By John Parnell
US President Barack Obama made climate change a central theme of his inauguration speech today calling for business to embrace a green revolution.
Speaking on Capitol Hill in Washington DC, the President framed the climate issue in terms of the economy and triggered spontaneous cheers at the mention of climate change.
“We will respond to the threat of climate change, knowing that the failure to do so would betray our children and future generations,” he told a crowd that dwarfed all but his own previous inauguration.
“Some may still deny the overwhelming judgment of science, but none can avoid the devastating impact of raging fires, and crippling drought, and more powerful storms,” he said in reference to the a year of turbulent weather in the US.
The President received a boost in the polls when Superstorm Sandy struck the east coast of the US just prior to the election. Sandy sent support for climate action soaring and made the Republican’s more sceptical approach unpalatable to some undecided voters.
Severe drought affecting more than 60% of the nation at its height, also built support for a response to climate change.
“The path towards sustainable energy sources will be long and sometimes difficult. But America cannot resist this transition; we must lead it. We cannot cede to other nations the technology that will power new jobs and new industries – we must claim its promise.
“That is how we will maintain our economic vitality and our national treasure – our forests and waterways; our croplands and snowcapped peaks. That is how we will preserve our planet, commanded to our care by God. That’s what will lend meaning to the creed our fathers once declared,” he said.
Campaigners have been calling for a more prominent debate on climate change in the US and will be encouraged by today’s speech.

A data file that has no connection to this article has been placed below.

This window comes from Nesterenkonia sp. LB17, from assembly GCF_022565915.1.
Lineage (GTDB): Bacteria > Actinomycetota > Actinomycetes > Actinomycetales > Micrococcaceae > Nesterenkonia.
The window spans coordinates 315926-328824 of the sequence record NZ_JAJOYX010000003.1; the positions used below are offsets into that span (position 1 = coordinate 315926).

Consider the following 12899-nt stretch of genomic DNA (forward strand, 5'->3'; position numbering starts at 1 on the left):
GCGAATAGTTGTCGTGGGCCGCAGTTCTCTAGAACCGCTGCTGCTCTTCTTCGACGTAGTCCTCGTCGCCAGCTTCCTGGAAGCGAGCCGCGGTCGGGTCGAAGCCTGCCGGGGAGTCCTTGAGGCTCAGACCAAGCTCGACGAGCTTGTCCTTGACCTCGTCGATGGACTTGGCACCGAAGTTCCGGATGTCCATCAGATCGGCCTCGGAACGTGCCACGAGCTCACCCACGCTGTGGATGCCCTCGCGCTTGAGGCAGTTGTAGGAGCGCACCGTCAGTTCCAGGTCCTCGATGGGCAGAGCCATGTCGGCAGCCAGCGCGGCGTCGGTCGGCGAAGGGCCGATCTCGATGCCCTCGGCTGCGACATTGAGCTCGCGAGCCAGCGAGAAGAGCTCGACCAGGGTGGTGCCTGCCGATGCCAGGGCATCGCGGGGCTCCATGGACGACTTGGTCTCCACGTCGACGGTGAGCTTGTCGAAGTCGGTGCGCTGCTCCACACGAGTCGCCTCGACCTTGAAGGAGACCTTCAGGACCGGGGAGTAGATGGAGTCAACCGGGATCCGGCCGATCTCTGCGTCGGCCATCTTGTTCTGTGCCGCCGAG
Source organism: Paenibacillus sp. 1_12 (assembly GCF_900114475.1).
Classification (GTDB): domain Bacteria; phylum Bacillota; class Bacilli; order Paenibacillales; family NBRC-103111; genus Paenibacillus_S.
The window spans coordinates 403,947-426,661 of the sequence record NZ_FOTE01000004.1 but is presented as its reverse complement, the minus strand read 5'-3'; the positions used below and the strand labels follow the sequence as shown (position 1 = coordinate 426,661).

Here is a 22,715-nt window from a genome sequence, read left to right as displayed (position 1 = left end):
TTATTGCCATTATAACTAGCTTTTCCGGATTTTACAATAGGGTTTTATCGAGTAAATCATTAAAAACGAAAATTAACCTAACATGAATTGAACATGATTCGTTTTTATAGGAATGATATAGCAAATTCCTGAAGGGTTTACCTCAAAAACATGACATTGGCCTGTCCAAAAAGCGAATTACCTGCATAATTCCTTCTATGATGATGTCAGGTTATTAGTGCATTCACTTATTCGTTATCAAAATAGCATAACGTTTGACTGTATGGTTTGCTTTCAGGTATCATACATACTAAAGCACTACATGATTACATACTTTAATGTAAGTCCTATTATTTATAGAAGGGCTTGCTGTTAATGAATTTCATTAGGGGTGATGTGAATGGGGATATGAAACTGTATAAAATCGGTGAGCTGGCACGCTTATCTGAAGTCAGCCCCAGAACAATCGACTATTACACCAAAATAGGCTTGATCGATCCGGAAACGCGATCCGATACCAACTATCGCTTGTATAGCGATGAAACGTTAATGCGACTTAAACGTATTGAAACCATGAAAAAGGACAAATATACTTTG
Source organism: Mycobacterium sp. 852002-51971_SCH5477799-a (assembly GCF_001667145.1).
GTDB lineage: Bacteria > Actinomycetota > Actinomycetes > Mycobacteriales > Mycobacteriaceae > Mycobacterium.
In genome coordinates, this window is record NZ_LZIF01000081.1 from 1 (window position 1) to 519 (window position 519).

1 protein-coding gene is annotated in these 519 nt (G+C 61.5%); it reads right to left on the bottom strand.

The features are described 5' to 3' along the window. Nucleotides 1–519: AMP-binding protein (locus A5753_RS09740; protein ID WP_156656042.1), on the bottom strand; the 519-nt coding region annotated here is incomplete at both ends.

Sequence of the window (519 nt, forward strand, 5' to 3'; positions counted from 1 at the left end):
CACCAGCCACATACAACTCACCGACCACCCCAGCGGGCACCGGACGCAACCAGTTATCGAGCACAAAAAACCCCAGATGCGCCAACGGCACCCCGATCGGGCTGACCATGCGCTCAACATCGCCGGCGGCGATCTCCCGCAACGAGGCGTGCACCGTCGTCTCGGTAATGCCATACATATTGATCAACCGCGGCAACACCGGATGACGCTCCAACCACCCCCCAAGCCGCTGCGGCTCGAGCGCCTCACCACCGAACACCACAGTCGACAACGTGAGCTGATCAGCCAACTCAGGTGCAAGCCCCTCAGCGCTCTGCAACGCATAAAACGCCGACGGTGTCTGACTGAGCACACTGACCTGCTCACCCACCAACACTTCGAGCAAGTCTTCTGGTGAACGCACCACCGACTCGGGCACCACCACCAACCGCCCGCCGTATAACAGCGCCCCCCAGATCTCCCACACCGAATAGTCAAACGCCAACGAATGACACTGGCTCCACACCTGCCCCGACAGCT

“It’s heartening to hear President Obama make climate change a key point in his inaugural address–we need his leadership on this issue now more than ever,” said Lou Leonard, head of climate change, WWF-US.
“Today’s address is an important first step for using the power of the Presidency to spur a practical national conversation on climate change. The importance of the President regularly raising his voice on this issue cannot be overstated. But a sustained national conversation isn’t enough,” added Leonard.
“The President should lay out the steps he can and will take to clean up our energy system, help communities prepare for climate disruption and encourage the rest of the world to ramp up action.”
Amy Davidsen, US Executive Director with The Climate Group was also welcomed the statement, but warned that he may need to go further than the policies already in the table.
“The question is whether he will be satisfied with the progress he’s already poised to achieve, or if he will insist on the Clean Revolution the world really needs. A Clean Revolution will enhance our national and energy security, future-proof our infrastructure and boost jobs, and therefore our economy,” she said.
“The latter road will not be easy, and will require a measure of public engagement and bipartisanship unmet in his first term. But it is the only one that will lead to a truly secure and prosperous future. His legacy may not depend on it. But the climate certainly does.”
With a Republican led Congress, Obama has struggled to push climate legislation through but growing grassroots support for action could change this.
“President Obama’s clarion call to action on the threat of climate change leaves no doubt this will be a priority in his second term,” said Alden Meyer, director of strategy and policy for the Union of Concerned Scientists.
“The politics are shifting rapidly on climate change and clean energy issues, in the wake of the recent drought, wildfires, Hurricane Sandy and other extreme weather events. With presidential leadership, that shift will continue and deepen over the next four years, and meaningful progress on climate change will become an important part of Barack Obama’s legacy as president.”
Response in tweets:
— Connie Hedegaard (@CHedegaardEU) January 21, 2013
“Some may still deny overwhelming judgment of science, but none can avoid devastating impact..fires/cripplingdrought/storms” #PresidentObama
— Michael E. Mann (@MichaelEMann) January 21, 2013
— Suzanne Goldenberg (@suzyji) January 21, 2013
— Greg Barker (@GregBarkerMP) January 21, 2013
And civil rights today includes climate change, the intergenerational equity challenge of our time and for each of us.
— Rachel Kyte (@rkyte365) January 21, 2013
Obama sounded good on climate. We’ll see.
— Bill McKibben (@billmckibben) January 21, 2013